Bombardier In Talks with Chinese about Q400 Production

AIN Air Transport Perspective » August 4, 2014
Bombardier builds its Q400 exclusively in Canada but hopes to expand its production footprint into Russia and, now, possibly China. (Photo: Bombardier)
July 31, 2014, 12:05 PM

Bombardier confirmed on Thursday that it is engaged in discussions with Chinese interests over possible production of the Q400 turboprop regional airliner in that country, presenting it with another option for advancing the program’s geographical presence while political disturbances threaten to disrupt a planned partnership in Russia.

“We have active discussions on the Q400 [in China] on a similar project, but they’re just at the discussion level at this point,” said Bombardier CEO Pierre Beaudoin. “We think there is a big opportunity for turboprops in China, but if you’re going to grab this opportunity you’re likely going to have to assemble a product locally.”

Bombardier already participates in a partnership with Chinese state-controlled Comac, under which the companies collaborate on advancing program commonalities between the C919 and CSeries. Roughly a year ago Bombardier announced it had reached the second phase of the partnership with Comac, under which the companies agreed to work together on areas of the CSeries flight-test activities pertaining to nonflying tasks, implementing and maintaining the common items achieved as part of Phase I, sales and marketing and certain areas of customer services related to training, technical publications and parts distribution.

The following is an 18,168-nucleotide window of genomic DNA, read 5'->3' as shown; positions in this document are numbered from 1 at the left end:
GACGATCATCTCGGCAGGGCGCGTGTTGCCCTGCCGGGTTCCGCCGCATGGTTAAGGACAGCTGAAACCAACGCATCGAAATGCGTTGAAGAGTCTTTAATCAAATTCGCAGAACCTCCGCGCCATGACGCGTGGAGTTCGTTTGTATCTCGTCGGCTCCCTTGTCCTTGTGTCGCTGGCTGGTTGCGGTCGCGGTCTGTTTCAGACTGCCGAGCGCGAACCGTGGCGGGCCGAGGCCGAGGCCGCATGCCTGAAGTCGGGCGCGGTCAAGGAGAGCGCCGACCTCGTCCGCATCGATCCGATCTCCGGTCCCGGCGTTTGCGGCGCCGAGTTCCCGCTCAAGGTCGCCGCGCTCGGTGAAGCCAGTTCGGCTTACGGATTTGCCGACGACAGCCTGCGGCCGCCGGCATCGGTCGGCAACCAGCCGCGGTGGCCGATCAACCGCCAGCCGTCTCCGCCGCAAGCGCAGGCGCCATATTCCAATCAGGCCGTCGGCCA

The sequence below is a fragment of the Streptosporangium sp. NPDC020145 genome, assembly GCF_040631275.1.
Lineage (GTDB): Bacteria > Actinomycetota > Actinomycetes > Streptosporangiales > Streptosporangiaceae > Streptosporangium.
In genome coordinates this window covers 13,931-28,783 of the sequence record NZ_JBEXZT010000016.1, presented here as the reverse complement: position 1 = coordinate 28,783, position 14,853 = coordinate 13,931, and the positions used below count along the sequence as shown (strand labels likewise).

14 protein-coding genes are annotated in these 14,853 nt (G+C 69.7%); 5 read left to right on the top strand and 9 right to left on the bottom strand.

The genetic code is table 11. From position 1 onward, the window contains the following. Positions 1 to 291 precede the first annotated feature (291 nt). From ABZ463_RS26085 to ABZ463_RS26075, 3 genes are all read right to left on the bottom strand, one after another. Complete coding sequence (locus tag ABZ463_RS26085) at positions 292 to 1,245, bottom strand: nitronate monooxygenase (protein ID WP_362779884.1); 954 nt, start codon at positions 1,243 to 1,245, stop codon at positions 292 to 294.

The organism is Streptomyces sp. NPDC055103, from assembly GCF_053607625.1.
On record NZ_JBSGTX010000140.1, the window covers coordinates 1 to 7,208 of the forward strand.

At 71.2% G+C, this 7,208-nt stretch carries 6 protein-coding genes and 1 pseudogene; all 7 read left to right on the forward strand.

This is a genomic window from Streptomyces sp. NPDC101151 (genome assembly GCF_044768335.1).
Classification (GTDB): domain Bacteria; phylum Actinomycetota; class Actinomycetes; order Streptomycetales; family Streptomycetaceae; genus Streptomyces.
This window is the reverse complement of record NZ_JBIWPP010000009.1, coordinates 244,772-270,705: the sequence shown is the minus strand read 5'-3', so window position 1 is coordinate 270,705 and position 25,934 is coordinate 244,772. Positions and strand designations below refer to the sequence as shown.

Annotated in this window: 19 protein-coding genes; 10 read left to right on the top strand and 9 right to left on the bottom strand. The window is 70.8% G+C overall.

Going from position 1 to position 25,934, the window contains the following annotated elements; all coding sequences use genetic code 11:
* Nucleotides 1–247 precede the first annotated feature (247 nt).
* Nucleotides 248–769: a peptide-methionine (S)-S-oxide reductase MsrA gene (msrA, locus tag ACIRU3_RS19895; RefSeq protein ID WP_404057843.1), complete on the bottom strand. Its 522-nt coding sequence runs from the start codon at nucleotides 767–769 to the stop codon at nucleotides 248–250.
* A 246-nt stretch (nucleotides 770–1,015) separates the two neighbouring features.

“As far as discussions with Comac, we continually look together at where we should collaborate in order to create a win-win situation for both organizations, particularly in China, where, for example, they have a service network that we may not have to duplicate with the CSeries,” said Beaudoin.

Speaking during his company’s second-quarter earnings conference call on Thursday, Beaudoin said that while discussions on Q400 assembly with Kremlin-controlled Rostec remain active and have advanced further than any talks with Chinese companies, the Canadian firm continues to watch with keen interest for developments related to economic sanctions placed on Russia.

“We’re monitoring this situation almost on a daily basis and, of course, we’ll obviously respect all of the government sanctions that are being put in place,” he stressed.

Beaudoin added that Bombardier engages in “constant” discussions with the Canadian government, whether they involve the subject of sanctions or otherwise. “For us, yes, we are concerned about what’s going on in Russia,” he said. “We are looking at the effect on our business and how to plan for different scanarios. But in the end it’s the governments that will decide on sanctions and, of course, we’ll respect the guidance that we get from the various governments where Bombardier is active.”


  

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